15. Oguntade AS, Islam N, Malouf R, Taylor H, Jin D, Lewington S, et al.
    J Am Heart Assoc, 2023 Jul 04;12(13):e029062.
    PMID: 37345755 DOI: 10.1161/JAHA.122.029062
    Background The aim of this systematic review was to quantify the associations between body composition measures and risk of incident heart failure (HF) and its subtypes in the general population. Methods and Results We searched Medline, Embase, and Global Health databases from each database inception to January 19, 2023 for prospective studies reporting on body composition and HF risk. We followed the Preferred Reporting Items for Systematic Reviews and Meta-Analyses guidelines. The Newcastle-Ottawa scale was used to assess the risk of bias of included studies. Fixed-effects models were used for meta-analysis. Thirty-five studies were included (ntotal=1 137 044; ncases=34 422). Summary relative risk (RR) per 5-kg/m2 higher body mass index was 1.42 (95% CI, 1.40-1.42; 𝜁2=0.02, I2=94.4%), 1.28 (95% CI, 1.26-1.31; 𝜁2=0.01, I2=75.8%) per 10-cm higher waist circumference, and 1.33 (95% CI, 1.28-1.37; 𝜁2=0.04, I2=94.9%) per 0.1-unit higher waist-hip ratio. Pooled estimates of the few studies that reported on regional fat suggested significant positive association between HF risk and both visceral fat (RR, 1.08 [95% CI, 1.04-1.12]) and pericardial fat (RR, 1.08 [95% CI, 1.06-1.10]). Among HF subtypes, associations were stronger for HF with preserved ejection fraction than HF with reduced ejection fraction. No study reported on lean mass. Conclusions Pooled data suggested strong associations between adiposity and HF. The association with adiposity is stronger for HF with preserved ejection fraction than HF with reduced ejection fraction, indicating that different mechanisms may be at play in etiopathogenesis of HF subtypes. Future studies are needed to investigate role of regional fat mass and lean mass in HF risk. Registration Information REGISTRATION: URL: www.crd.york.ac.uk/prospero/. Unique identifier: CRD42020224584.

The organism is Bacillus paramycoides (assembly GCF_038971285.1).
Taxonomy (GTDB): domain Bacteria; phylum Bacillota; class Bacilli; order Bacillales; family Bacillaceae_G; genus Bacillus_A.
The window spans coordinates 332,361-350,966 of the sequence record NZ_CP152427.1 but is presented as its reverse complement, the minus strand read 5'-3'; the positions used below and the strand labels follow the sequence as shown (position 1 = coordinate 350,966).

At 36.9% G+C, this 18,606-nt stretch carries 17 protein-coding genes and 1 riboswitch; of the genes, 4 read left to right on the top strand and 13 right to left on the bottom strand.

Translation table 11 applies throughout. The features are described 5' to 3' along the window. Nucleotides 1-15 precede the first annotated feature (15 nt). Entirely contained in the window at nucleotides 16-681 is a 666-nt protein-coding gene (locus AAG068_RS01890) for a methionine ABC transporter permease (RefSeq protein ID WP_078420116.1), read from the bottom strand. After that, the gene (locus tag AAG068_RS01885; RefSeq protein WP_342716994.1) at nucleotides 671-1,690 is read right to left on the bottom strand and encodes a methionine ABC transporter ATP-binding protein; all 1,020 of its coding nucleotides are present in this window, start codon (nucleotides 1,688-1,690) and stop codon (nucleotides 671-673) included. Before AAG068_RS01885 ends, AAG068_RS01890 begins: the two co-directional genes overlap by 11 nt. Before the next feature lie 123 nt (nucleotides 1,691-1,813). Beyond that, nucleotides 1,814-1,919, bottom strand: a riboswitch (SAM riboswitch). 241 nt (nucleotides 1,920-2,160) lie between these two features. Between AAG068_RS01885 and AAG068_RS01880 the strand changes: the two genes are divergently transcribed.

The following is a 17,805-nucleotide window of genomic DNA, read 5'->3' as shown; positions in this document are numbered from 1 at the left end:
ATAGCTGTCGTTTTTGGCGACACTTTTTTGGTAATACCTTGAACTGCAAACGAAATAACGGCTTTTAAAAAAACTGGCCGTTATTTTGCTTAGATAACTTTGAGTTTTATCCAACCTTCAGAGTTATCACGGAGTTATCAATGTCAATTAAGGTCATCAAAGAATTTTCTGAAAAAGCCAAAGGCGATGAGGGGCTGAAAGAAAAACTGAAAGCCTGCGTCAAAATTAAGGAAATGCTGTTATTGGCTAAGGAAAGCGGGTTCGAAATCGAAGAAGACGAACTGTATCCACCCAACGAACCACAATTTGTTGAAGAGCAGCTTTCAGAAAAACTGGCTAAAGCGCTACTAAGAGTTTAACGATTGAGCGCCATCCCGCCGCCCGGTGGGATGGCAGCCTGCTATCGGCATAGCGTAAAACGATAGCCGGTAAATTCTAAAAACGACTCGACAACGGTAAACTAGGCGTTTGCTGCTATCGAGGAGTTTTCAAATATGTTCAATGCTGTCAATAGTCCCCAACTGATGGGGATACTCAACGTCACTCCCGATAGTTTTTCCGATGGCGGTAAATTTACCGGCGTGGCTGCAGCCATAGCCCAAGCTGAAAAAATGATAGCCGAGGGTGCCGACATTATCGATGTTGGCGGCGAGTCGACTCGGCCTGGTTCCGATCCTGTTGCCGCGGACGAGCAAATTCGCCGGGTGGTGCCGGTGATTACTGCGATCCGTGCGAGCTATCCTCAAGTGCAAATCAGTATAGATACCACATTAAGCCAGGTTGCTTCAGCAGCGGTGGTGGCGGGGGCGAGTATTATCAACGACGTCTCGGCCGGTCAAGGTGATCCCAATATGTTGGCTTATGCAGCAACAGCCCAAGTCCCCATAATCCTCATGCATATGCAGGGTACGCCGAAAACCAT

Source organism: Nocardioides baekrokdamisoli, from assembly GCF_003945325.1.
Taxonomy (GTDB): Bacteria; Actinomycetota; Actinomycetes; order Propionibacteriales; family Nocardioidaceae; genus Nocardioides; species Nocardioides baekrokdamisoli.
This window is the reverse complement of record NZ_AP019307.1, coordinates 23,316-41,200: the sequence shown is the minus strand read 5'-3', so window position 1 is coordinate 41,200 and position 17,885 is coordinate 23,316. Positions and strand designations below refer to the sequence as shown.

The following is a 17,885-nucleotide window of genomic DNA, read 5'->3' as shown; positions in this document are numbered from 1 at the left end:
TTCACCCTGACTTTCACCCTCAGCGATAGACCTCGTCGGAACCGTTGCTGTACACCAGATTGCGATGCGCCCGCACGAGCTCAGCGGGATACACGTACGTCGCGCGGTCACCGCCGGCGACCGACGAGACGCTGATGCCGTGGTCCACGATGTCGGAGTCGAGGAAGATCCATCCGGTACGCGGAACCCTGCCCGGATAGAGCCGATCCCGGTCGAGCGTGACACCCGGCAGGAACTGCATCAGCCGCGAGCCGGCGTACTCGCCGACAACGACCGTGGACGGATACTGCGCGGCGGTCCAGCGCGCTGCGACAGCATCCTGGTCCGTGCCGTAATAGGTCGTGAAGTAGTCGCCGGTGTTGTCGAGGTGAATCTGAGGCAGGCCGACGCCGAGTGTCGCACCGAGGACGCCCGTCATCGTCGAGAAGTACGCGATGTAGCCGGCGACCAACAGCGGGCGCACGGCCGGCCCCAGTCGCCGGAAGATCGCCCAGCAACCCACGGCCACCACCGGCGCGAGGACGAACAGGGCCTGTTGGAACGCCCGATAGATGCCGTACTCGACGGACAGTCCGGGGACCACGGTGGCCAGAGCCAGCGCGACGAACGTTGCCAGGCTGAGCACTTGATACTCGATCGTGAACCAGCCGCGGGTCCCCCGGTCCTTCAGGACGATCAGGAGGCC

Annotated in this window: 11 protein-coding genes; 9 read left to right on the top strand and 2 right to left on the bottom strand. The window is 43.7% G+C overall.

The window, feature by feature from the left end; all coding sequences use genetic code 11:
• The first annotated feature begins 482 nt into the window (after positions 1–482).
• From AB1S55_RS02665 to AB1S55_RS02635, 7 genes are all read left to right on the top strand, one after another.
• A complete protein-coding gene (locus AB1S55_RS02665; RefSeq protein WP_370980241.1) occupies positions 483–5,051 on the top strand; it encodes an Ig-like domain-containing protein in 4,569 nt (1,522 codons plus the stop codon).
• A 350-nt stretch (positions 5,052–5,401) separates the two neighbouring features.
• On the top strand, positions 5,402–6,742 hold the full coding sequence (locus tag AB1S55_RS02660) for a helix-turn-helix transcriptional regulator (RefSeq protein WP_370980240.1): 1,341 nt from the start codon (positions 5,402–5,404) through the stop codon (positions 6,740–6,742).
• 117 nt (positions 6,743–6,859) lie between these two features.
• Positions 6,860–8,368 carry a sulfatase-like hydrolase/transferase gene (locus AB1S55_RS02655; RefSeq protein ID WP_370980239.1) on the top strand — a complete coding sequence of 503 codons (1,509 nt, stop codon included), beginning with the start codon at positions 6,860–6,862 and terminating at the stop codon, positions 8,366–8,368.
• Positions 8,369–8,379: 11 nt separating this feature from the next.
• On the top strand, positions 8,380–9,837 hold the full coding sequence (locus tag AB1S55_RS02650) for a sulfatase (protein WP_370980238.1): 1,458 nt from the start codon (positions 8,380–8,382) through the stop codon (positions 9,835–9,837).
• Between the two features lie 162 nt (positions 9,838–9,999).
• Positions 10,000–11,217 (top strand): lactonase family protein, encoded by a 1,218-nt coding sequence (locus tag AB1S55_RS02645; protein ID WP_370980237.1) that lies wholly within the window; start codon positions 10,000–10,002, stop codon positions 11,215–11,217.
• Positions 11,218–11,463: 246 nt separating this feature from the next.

16. Azahar NM, Yano Y, Kadota A, Shiino A, Syaifullah AH, Miyagawa N, et al.
    J Am Heart Assoc, 2023 Jun 06;12(11):e028586.
    PMID: 37232267 DOI: 10.1161/JAHA.122.028586
    Background Little is known regarding whether arterial stiffness and atherosclerotic burden are each independently associated with brain structural changes. Simultaneous assessments of both arterial stiffness and atherosclerotic burden in associations with brain could provide insights into the mechanisms of brain structural changes. Methods and Results Using data from the SESSA (Shiga Epidemiological Study of Subclinical Atherosclerosis), we analyzed data among 686 Japanese men (mean [SD] age, 67.9 [8.4] years; range, 46-83 years) free from history of stroke and myocardial infarction. Brachial-ankle pulse wave velocity and coronary artery calcification on computed tomography scans were measured between March 2010 and August 2014. Brain volumes (total brain volume, gray matter, Alzheimer disease signature and prefrontal) and brain vascular damage (white matter hyperintensities) were quantified using brain magnetic resonance imaging from January 2012 through February 2015. In multivariable adjustment models including mean arterial pressure, when brachial-ankle pulse wave velocity and coronary artery calcification were entered into the same models, the β (95% CI) for Alzheimer disease signature volume for each 1-SD increase in brachial-ankle pulse wave velocity was -0.33 (-0.64 to -0.02), and the unstandardized β (95% CI) for white matter hyperintensities for each 1-unit increase in coronary artery calcification was 0.68 (0.05-1.32). Brachial-ankle pulse wave velocity and coronary artery calcification were not statistically significantly associated with total brain and gray matter volumes. Conclusions Among Japanese men, higher arterial stiffness was associated with lower Alzheimer disease signature volumes, whereas higher atherosclerotic burden was associated with brain vascular damage. Arterial stiffness and atherosclerotic burden may be independently associated with brain structural changes via different pathways.